Christmas is rapidly approaching, and if you’re like me, you love to share the gift of gaming with your friends and family. Apart from light, gateway games to gift, I find party games to be a good present for your friends and family who are unfamiliar with games that aren’t Monopoly or Sorry. Today, I would like to tell you about 3 light games that are good for the family or light gamer.
Sixes is game six of the E-G-G series. The game is designed for 2+ players, age 6+. It takes approximately 25 minutes to play and retails for $12. The game feels a lot like Scattegories, with the major difference being that you don’t have to use the same letter for each answer you write down. It plays quickly with little to no learning curve, and kids can play this as well as adults. You are not trying to come up with the best answer, just the ones that will match or not match (depending on the round) your opponents. Therefore, you really are playing your group. I found the game to be a nice little filler that was perfect to play after holiday dinner with the whole family, and will add it to my rotation of games to play with non-gamers.
I was a big nerd growing up. Okay, let’s be honest. I am still a big nerd. I love words and wordplay and always have. I played many games of Scrabble with family and friends. I also did a lot of word searches, crosswords, and Mad Libs. For those of you who don’t remember, Mad Libs was a story that had a lot of blanks on it. One person would ask you for a noun, adjective, verb, etc. and fill in the blanks for you. Once all the blanks were filled in, they would hand you your filled-in paper to read your hilarious and nonsensical story. Looney Labs has recently published Mad Libs: The Game. It is designed for 3-8 players, takes about 20 minutes to play, and retails for $20.
Depending on how many people you play with, the length of game play will vary. If only a few people play, it’s easy for someone to quickly get three points. If more people join in, it could take a little while longer. With 42 Sentence cards and 200 Word cards, there is also some degree of replay value in this game, as you will never get the exact same combination of cards in your hand to match the sentence card. With that being said, this game screams for an expansion of more cards, which seems easy enough to accomplish, if this game takes off. That being said, I think this game could have been better designed. Half the fun of Mad Libs is you never know what kind of sentence you are going to end up making. I would have made the Sentence cards double-sided. On one side, it tells you what types of blanks you need to fill in, and then after everyone picks their word cards, you flip the Sentence card over and people reveal their sentences. This game is fun for kids and family gatherings, but it could have been better.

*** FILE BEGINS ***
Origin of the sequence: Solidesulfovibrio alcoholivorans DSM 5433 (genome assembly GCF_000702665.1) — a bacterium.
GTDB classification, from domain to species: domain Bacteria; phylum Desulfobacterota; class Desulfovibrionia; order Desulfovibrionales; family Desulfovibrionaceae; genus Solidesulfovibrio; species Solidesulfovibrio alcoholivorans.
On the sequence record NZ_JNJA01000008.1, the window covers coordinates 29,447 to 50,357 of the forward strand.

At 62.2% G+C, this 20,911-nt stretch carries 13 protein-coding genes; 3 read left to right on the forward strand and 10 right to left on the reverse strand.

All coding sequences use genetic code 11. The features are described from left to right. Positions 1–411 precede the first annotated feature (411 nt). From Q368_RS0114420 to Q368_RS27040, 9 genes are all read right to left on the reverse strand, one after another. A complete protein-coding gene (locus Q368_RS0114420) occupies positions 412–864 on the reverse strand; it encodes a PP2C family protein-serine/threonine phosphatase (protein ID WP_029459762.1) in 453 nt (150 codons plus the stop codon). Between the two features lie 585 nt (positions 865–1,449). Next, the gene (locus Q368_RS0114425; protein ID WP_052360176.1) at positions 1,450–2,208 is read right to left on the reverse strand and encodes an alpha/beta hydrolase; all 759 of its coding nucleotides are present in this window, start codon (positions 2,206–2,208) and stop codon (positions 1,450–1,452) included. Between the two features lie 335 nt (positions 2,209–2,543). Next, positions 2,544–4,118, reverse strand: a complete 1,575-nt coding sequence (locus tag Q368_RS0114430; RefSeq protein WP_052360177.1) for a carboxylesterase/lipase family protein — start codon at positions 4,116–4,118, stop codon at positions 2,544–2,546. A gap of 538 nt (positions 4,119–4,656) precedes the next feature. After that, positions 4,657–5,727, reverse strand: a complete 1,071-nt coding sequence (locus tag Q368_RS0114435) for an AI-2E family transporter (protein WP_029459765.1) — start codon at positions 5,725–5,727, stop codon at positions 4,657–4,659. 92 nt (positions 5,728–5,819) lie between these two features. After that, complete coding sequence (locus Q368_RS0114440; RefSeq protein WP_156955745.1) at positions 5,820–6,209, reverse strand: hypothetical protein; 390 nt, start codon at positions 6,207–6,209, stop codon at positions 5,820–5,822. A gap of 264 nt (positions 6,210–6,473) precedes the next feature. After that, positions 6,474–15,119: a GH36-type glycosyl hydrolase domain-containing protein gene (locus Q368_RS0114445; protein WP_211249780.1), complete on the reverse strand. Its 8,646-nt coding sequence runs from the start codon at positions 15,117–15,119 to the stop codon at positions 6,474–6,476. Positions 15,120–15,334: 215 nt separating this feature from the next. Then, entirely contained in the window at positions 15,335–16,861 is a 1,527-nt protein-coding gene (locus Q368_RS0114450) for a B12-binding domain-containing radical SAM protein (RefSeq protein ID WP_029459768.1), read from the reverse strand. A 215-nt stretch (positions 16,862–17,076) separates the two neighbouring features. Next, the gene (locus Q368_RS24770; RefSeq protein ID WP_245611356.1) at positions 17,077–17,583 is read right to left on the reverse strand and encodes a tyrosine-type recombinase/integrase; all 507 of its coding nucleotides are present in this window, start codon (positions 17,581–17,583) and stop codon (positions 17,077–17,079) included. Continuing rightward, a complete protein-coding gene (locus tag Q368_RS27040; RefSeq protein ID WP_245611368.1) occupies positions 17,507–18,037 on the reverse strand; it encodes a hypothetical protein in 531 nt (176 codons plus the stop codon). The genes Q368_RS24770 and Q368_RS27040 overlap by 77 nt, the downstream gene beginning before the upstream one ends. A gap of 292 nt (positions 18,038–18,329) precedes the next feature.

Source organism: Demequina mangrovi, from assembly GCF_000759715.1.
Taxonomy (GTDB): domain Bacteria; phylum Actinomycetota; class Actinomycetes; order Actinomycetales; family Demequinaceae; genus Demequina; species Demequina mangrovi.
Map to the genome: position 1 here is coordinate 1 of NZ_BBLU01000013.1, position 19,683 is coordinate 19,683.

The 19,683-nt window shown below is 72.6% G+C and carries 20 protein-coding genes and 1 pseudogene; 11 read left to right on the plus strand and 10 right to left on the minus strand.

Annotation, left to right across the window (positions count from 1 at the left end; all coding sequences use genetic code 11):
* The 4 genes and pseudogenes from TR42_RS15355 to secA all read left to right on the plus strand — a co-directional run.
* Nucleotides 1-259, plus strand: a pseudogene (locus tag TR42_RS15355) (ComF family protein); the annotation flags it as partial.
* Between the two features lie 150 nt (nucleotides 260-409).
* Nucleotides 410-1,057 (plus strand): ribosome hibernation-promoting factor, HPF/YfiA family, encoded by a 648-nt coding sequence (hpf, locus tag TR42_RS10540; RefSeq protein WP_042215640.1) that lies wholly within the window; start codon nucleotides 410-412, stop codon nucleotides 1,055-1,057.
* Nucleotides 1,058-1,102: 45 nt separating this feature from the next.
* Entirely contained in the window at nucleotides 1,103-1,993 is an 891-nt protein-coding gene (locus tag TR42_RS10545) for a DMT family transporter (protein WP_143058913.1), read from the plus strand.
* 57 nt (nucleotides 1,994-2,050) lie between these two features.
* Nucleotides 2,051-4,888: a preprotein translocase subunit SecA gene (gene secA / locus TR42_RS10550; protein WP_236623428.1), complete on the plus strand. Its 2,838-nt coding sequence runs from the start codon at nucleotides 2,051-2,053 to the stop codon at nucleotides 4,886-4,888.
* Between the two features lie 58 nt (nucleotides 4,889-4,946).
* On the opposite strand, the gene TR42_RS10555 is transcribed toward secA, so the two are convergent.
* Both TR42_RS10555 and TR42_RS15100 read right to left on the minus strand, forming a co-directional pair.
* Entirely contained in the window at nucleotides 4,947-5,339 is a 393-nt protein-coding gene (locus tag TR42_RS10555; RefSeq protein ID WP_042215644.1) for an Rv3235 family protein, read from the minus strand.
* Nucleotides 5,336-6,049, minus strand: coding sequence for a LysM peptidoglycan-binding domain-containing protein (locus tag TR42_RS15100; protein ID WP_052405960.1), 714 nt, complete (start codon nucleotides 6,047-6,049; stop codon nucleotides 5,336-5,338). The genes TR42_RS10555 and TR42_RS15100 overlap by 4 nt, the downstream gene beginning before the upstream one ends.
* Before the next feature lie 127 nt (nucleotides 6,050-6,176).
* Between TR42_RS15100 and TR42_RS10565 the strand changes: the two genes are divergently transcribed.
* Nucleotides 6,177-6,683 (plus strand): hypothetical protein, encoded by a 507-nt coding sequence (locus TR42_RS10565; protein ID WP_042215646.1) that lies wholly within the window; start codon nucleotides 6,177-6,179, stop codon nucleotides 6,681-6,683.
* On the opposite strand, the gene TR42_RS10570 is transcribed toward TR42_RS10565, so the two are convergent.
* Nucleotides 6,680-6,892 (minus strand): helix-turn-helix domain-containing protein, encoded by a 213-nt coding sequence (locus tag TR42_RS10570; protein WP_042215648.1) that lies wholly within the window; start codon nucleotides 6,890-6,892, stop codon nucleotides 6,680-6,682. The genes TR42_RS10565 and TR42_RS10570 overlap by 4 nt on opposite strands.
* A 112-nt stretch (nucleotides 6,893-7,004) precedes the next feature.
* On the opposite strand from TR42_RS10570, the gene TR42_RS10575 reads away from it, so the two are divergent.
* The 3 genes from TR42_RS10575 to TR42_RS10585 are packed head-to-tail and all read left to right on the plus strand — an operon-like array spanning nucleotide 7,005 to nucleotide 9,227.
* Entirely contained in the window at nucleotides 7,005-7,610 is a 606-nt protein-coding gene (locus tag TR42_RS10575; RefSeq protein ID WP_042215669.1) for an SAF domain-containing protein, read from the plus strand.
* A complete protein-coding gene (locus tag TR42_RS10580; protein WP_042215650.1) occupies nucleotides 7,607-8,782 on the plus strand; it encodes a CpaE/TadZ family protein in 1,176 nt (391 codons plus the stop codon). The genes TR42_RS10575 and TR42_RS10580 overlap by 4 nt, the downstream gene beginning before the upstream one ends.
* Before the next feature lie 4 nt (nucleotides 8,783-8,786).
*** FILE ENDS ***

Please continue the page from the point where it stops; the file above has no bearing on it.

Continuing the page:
Imagine is a game for 3-8 players, ages 12+. It takes approximately 30 minutes to play and retails for $15. I really wanted to like this game. The transparent cards with images on them to make more images is a very clever idea. However, I felt the images on the cards were much too specific. Instead of generic lines and shapes, you are given very specific images like umbrellas, cars, trees, etc. I will be the first to admit that I am not creative in the least, so I thought maybe the game just didn’t resonate with me. However, I let my wife (who oozes creativity) try the game without giving her my thoughts on it first, and she too found the images much too specific and hampering. My son is unfortunately too little to play this game as it is intended to be played, otherwise I would share his opinion as well. If you can find this game on sale and have some kids 8-12, give it a try with them. If you, just want the transparent cards for re-purposing into something else, you might also want to get this game. Otherwise, I didn’t really enjoy a game that I really wanted to enjoy.
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Copyright 2016 Stuart Dunn